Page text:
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By Rajeev K. Goel. Posted March 13, 2018
Foreign direct investment (FDI) is attractive, especially for developing and emerging markets, as it brings new technologies and mitigates the constraints imposed by low domestic capital formation. Lawmakers enact various policies to make such investments attractive for foreigners, and businesses often actively seek foreign collaborators. India, for instance, under the present government, has been aggressive in seeking foreign investments through its “Make in India” campaign. Read more.
By Jean-Francois Gautrin. Posted March 5, 2018
The New Silk Road Initiative was originally unveiled by Chinese President Xi Jinping in 2013 and became known as the Belt and Road Initiative (BRI). From the beginning, the initiative was presented as a reestablishment of the trade routes that were successful many centuries ago. The initiative was also a call for partner countries to accelerate transport infrastructure improvements and connectivity to boost trade. Through active diplomacy and intense public relations, 65 countries felt they had to join the initiative with the prospect of Chinese financial assistance. Read more.
By Sugata Marjit. Posted January 29, 2018
India embarked on a path of liberal economic reform in the 1990s after years of nurturing an intensively regulated and controlled economic environment that was loosened slightly in the mid-1980s. The most important and critical segments of this reform were trade and foreign investment. India has felt the impact of globalization through increased prosperity, partly triggered by increasing trade volumes, investment, and growth. Read more.
In recent decades, amid the increasing trend of globalization, it has become prevalent in world trade that firms in some countries outsource intermediate and/or finished goods or services from other firms in foreign countries for the purpose of lowering production costs and increasing production efficiency. Read more.
By Ayumi Konishi. Posted August 1, 2017
One of the most daunting challenges for the countries participating in the Central Asia Regional Economic Cooperation (CAREC) program is how to create decent, sustainable jobs. For far too long, many CAREC countries have relied on the capital-intensive extractives sector to drive their economic growth. However, the slowing down of the global economic growth and reduced commodity prices resulted in the substantial increase in unemployment, especially among the youth. Read more.
By Tristan Kenderdine. Posted July 27, 2017
International capacity cooperation (国际产能合作guoji channeng hezuo) was a 2014 addition to the “Go Global” policy suite that the People’s Republic of China’s (PRC) central bureaucracy expanded throughout 2016. It is the result of seeking a way forward from “new normal” low industrial growth rates and is a novel solution to the industrial capacity utilization problems the PRC has suffered since the 2008–2009 spending stimulus flooded into traditional industries. Steel, cement, aluminum, paper, glass, and everything from pork production to robots are in 2017 mired in cyclical overcapacity. Read more.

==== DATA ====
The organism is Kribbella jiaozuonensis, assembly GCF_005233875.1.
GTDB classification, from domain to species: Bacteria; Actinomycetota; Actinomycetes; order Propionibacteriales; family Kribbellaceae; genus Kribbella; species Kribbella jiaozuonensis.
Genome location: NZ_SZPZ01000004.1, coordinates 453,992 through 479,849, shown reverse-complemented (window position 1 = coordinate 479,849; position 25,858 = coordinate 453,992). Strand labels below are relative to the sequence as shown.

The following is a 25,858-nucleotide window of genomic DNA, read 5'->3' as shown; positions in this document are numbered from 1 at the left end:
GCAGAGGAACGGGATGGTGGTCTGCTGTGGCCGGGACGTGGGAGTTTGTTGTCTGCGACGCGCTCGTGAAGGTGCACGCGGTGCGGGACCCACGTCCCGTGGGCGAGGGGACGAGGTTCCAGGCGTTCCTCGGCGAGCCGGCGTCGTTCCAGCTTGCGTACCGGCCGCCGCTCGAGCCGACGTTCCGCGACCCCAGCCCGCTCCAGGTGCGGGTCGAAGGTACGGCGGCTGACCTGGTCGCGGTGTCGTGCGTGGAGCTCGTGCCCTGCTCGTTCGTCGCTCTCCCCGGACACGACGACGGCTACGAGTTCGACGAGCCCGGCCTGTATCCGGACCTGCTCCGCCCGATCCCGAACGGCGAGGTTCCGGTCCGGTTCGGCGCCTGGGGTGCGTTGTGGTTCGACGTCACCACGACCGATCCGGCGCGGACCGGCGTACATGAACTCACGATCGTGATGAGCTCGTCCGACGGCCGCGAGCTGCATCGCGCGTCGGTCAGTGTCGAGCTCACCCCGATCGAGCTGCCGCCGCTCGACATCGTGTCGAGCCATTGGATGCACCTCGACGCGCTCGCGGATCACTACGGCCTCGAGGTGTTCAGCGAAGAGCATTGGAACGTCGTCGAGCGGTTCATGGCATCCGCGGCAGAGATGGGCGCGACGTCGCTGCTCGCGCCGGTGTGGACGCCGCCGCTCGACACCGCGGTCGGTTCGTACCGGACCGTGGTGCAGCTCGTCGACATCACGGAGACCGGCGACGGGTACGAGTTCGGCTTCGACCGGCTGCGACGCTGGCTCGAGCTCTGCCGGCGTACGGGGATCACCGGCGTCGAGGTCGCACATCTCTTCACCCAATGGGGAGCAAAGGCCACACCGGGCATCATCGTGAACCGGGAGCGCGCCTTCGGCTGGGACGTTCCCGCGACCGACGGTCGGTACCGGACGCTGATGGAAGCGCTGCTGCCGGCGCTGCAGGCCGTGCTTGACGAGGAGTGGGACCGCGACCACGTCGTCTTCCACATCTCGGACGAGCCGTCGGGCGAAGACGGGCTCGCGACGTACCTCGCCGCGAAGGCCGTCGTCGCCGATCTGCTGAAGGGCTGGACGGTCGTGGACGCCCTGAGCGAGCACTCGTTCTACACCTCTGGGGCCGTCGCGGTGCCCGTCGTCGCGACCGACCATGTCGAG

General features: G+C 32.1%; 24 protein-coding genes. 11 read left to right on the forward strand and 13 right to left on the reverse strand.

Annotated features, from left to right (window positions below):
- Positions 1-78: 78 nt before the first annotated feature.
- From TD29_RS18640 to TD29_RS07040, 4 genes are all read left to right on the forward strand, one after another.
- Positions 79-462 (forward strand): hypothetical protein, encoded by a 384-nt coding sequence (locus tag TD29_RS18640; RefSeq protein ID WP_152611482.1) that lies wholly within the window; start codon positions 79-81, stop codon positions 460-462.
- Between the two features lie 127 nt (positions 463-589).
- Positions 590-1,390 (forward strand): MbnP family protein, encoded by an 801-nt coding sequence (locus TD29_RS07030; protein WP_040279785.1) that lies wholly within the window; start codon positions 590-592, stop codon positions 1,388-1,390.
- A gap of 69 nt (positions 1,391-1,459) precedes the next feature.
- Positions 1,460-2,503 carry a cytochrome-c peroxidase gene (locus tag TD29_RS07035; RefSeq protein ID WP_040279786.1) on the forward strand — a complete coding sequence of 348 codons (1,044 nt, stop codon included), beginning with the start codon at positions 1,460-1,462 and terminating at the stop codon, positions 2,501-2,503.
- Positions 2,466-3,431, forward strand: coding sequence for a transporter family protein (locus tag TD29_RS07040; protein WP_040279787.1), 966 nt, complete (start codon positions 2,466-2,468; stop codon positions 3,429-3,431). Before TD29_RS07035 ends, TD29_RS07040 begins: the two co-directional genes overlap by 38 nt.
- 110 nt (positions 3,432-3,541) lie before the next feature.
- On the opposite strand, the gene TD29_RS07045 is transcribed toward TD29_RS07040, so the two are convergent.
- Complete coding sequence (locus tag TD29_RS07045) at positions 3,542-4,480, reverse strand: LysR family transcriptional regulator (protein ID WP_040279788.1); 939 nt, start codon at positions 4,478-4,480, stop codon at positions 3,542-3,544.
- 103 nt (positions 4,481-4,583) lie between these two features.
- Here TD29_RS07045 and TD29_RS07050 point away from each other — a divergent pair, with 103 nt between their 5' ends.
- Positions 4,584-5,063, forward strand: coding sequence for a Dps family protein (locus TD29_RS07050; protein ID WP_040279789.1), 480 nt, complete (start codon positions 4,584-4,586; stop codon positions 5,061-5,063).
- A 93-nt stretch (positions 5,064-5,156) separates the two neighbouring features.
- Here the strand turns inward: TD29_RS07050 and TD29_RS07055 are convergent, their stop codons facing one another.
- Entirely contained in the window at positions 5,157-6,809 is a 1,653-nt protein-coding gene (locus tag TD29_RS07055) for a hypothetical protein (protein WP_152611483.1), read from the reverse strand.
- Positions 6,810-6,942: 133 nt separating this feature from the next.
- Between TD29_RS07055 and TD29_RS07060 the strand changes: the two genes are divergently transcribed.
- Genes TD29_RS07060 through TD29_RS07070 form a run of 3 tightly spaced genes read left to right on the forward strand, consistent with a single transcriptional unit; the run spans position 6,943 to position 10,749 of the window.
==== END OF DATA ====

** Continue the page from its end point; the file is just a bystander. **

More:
The Association of Southeast Asian Nations (ASEAN) fell short of its target of realizing the ASEAN Economic Community (AEC) by the end of 2015, deferring 105 of its 506 measures. A successor blueprint called the AEC Blueprint 2025, which lays out the work for ASEAN economic integration in the next 10 years, was adopted at the 27th ASEAN Summit in November 2015. Read more.
By Alisa DiCaprio. Posted May 11, 2017
Electronic documentation in trade has made impressive recent gains in Asia and the Pacific. Up to 38% of banks in the region report progress in digitizing their operations in 2015, and more than a third of countries had partially or fully implemented electronic customs systems by the end of last year. Read more.
By Yizhe Daniel Xie. Posted April 19, 2017
The rise of Donald Trump has reignited the debate on the link between exchange rates and trade. The Trump administration has blamed the exchange rate policies of the People’s Republic of China (PRC), Japan, and Germany for the current account deficit in the United States (US), and the president’s Twitter posts have put many major currencies on a roller coaster ride. Now, policy makers around the globe are concerned about the negative impact of exchange rate volatility on world trade. Read more.
Trade in health products has increased substantially over the past 2decades, and tariffs on health products have been lowered, making, for example, medicines more affordable for many.Indeed, Sustainable Development Goal (SDG) 3 calls upon countries to ensure healthy lives and to promote well-being for all ages. Yet in several developing countries, substantial tariffs still persist, inflating the prices of health products. The most direct and immediate contribution of the trade community toward achieving SDG 3 couldbe to open up trade unilaterally or to negotiate a plurilateral trade agreement, which would guarantee free market access for health products, like much-needed medicines. Read more.
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